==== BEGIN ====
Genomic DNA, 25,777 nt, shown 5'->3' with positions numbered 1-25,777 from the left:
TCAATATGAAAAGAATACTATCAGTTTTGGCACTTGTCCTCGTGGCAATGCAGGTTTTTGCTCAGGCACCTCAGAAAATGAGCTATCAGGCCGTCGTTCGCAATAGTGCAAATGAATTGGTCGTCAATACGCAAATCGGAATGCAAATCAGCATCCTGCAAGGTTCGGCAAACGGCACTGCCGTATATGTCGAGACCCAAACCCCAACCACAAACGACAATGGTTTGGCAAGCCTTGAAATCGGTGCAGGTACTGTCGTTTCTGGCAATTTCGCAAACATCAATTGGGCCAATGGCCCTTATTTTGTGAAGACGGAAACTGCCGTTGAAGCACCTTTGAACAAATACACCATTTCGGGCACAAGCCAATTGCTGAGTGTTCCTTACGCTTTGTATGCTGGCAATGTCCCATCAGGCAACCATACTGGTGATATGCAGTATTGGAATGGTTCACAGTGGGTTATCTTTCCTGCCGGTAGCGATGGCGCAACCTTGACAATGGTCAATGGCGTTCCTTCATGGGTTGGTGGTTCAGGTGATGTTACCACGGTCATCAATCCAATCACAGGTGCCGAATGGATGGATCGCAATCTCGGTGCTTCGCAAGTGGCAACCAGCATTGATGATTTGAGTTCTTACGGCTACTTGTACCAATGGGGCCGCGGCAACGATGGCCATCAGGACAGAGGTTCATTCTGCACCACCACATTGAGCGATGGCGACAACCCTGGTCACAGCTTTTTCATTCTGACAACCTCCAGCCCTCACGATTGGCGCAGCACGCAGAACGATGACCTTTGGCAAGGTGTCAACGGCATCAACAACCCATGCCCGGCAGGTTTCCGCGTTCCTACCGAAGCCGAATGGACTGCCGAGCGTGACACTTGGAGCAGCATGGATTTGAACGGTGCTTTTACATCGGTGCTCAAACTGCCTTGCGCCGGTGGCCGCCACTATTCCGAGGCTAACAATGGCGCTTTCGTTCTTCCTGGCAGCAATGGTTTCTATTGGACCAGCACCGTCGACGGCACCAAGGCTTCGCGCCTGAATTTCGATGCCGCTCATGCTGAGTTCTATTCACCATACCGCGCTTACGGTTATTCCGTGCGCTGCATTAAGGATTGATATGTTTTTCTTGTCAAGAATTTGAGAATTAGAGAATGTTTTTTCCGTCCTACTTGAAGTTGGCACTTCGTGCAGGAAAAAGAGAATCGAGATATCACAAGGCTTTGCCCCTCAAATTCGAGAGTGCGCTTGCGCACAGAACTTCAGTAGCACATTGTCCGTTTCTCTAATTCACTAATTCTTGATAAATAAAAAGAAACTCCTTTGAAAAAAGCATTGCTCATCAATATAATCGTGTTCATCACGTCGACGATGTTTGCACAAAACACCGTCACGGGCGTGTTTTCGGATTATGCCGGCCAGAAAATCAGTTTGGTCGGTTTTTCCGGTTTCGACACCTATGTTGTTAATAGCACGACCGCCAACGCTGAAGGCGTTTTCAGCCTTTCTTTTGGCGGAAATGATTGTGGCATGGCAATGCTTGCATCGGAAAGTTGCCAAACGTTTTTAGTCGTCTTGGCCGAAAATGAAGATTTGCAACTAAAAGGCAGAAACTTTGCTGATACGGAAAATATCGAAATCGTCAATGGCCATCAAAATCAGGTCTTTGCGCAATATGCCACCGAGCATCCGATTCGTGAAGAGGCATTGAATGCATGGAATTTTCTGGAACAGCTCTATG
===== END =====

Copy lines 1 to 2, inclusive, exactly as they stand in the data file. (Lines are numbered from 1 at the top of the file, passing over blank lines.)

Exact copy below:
Genomic DNA, 25,777 nt, shown 5'->3' with positions numbered 1-25,777 from the left:
TCAATATGAAAAGAATACTATCAGTTTTGGCACTTGTCCTCGTGGCAATGCAGGTTTTTGCTCAGGCACCTCAGAAAATGAGCTATCAGGCCGTCGTTCGCAATAGTGCAAATGAATTGGTCGTCAATACGCAAATCGGAATGCAAATCAGCATCCTGCAAGGTTCGGCAAACGGCACTGCCGTATATGTCGAGACCCAAACCCCAACCACAAACGACAATGGTTTGGCAAGCCTTGAAATCGGTGCAGGTACTGTCGTTTCTGGCAATTTCGCAAACATCAATTGGGCCAATGGCCCTTATTTTGTGAAGACGGAAACTGCCGTTGAAGCACCTTTGAACAAATACACCATTTCGGGCACAAGCCAATTGCTGAGTGTTCCTTACGCTTTGTATGCTGGCAATGTCCCATCAGGCAACCATACTGGTGATATGCAGTATTGGAATGGTTCACAGTGGGTTATCTTTCCTGCCGGTAGCGATGGCGCAACCTTGACAATGGTCAATGGCGTTCCTTCATGGGTTGGTGGTTCAGGTGATGTTACCACGGTCATCAATCCAATCACAGGTGCCGAATGGATGGATCGCAATCTCGGTGCTTCGCAAGTGGCAACCAGCATTGATGATTTGAGTTCTTACGGCTACTTGTACCAATGGGGCCGCGGCAACGATGGCCATCAGGACAGAGGTTCATTCTGCACCACCACATTGAGCGATGGCGACAACCCTGGTCACAGCTTTTTCATTCTGACAACCTCCAGCCCTCACGATTGGCGCAGCACGCAGAACGATGACCTTTGGCAAGGTGTCAACGGCATCAACAACCCATGCCCGGCAGGTTTCCGCGTTCCTACCGAAGCCGAATGGACTGCCGAGCGTGACACTTGGAGCAGCATGGATTTGAACGGTGCTTTTACATCGGTGCTCAAACTGCCTTGCGCCGGTGGCCGCCACTATTCCGAGGCTAACAATGGCGCTTTCGTTCTTCCTGGCAGCAATGGTTTCTATTGGACCAGCACCGTCGACGGCACCAAGGCTTCGCGCCTGAATTTCGATGCCGCTCATGCTGAGTTCTATTCACCATACCGCGCTTACGGTTATTCCGTGCGCTGCATTAAGGATTGATATGTTTTTCTTGTCAAGAATTTGAGAATTAGAGAATGTTTTTTCCGTCCTACTTGAAGTTGGCACTTCGTGCAGGAAAAAGAGAATCGAGATATCACAAGGCTTTGCCCCTCAAATTCGAGAGTGCGCTTGCGCACAGAACTTCAGTAGCACATTGTCCGTTTCTCTAATTCACTAATTCTTGATAAATAAAAAGAAACTCCTTTGAAAAAAGCATTGCTCATCAATATAATCGTGTTCATCACGTCGACGATGTTTGCACAAAACACCGTCACGGGCGTGTTTTCGGATTATGCCGGCCAGAAAATCAGTTTGGTCGGTTTTTCCGGTTTCGACACCTATGTTGTTAATAGCACGACCGCCAACGCTGAAGGCGTTTTCAGCCTTTCTTTTGGCGGAAATGATTGTGGCATGGCAATGCTTGCATCGGAAAGTTGCCAAACGTTTTTAGTCGTCTTGGCCGAAAATGAAGATTTGCAACTAAAAGGCAGAAACTTTGCTGATACGGAAAATATCGAAATCGTCAATGGCCATCAAAATCAGGTCTTTGCGCAATATGCCACCGAGCATCCGATTCGTGAAGAGGCATTGAATGCATGGAATTTTCTGGAACAGCTCTATG